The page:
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California Lawmakers Divided Over LGBT Instruction

California Lawmakers Divided Over LGBT Instruction


A new bill aims to rectify an educational oversight in California -- with a history of the contributions of LGBT Americans.

Proposed by Sen. Mark D. Leno of San Francisco, SB 48 would require that new social science textbooks and other instructional materials include "a study of the role and contributions of lesbian, gay, bisexual and transgender Americans ... to the economic, political, and social development of California and the United States of America, with particular emphasis on portraying the role of these groups in contemporary society."

According to the Los Angeles Times, Leno hopes a revised school curriculum will lead to less harassment of gay youth. "In light of the ongoing and ever-threatening phenomenon of bullying and the tragic result of suicides," he said in an interview, "it seems to me that better informed students might be more welcoming in their approach to differences among their classmates. Students would better understand that we are talking about a civil rights movement."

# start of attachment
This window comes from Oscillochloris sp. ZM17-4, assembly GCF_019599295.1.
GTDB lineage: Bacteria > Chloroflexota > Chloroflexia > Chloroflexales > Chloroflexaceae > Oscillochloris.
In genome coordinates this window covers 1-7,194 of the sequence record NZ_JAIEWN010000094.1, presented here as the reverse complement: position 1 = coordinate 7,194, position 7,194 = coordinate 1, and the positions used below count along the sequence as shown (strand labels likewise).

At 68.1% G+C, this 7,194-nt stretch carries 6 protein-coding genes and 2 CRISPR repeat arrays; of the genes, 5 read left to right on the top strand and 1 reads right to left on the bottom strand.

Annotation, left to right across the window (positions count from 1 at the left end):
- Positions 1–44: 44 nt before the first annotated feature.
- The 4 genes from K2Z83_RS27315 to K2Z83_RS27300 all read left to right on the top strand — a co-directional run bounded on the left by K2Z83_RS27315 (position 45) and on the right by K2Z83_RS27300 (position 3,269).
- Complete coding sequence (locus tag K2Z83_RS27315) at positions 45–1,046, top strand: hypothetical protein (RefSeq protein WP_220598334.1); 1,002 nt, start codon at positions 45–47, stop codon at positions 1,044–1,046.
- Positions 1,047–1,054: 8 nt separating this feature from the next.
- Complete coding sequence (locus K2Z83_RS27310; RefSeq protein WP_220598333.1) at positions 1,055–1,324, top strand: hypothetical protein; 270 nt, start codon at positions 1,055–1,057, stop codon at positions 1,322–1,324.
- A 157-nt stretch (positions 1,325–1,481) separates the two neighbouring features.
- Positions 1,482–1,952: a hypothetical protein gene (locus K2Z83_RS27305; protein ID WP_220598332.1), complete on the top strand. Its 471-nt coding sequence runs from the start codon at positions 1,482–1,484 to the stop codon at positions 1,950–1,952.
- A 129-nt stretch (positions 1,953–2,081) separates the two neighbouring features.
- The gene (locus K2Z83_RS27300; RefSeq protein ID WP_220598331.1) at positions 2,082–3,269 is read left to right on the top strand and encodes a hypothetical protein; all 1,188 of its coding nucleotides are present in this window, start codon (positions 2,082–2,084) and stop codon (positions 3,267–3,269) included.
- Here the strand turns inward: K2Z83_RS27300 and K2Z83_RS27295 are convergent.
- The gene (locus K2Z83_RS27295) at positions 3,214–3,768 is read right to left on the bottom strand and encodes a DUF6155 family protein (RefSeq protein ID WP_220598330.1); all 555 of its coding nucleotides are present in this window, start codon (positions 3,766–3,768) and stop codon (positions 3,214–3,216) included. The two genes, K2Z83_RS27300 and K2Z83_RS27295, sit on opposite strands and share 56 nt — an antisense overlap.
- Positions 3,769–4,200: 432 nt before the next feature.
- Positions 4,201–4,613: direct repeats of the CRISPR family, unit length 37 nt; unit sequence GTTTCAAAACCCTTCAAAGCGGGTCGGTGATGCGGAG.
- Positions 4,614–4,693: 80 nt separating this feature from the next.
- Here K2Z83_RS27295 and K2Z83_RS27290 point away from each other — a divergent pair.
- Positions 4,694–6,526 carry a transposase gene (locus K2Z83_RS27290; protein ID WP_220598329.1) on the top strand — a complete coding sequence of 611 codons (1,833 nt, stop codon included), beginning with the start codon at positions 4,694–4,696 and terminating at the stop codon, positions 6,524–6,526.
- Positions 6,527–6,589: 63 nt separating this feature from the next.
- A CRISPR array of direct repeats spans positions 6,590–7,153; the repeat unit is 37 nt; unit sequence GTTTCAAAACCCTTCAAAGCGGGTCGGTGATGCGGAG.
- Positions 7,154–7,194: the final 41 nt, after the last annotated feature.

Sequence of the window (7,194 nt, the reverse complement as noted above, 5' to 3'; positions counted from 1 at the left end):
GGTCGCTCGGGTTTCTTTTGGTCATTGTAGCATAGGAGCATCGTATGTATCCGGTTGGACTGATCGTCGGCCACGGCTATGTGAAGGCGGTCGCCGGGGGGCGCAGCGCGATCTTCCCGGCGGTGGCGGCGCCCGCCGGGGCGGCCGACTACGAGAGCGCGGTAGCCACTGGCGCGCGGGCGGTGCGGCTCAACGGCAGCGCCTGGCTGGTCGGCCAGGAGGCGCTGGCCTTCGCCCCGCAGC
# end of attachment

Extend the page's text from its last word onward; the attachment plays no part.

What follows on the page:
While Gov. Jerry Brown has not taken a stance on the measure, lawmakers and activists are hopeful that a Democratic governor might be more supportive of the movement, which was approved five years ago by legislators only to be stymied by then-governor Arnold Schwarzenegger.

Opponents are expressing their concerns about the effects of the bill. "It is, in fact, legislating morality," the Times quoted Craig DeLuz, a parent and Sacramento school board member, as saying. "It is requiring taxpayers to foot the bill to promote a lifestyle to which they may or may not be morally opposed."

Read the full article here.

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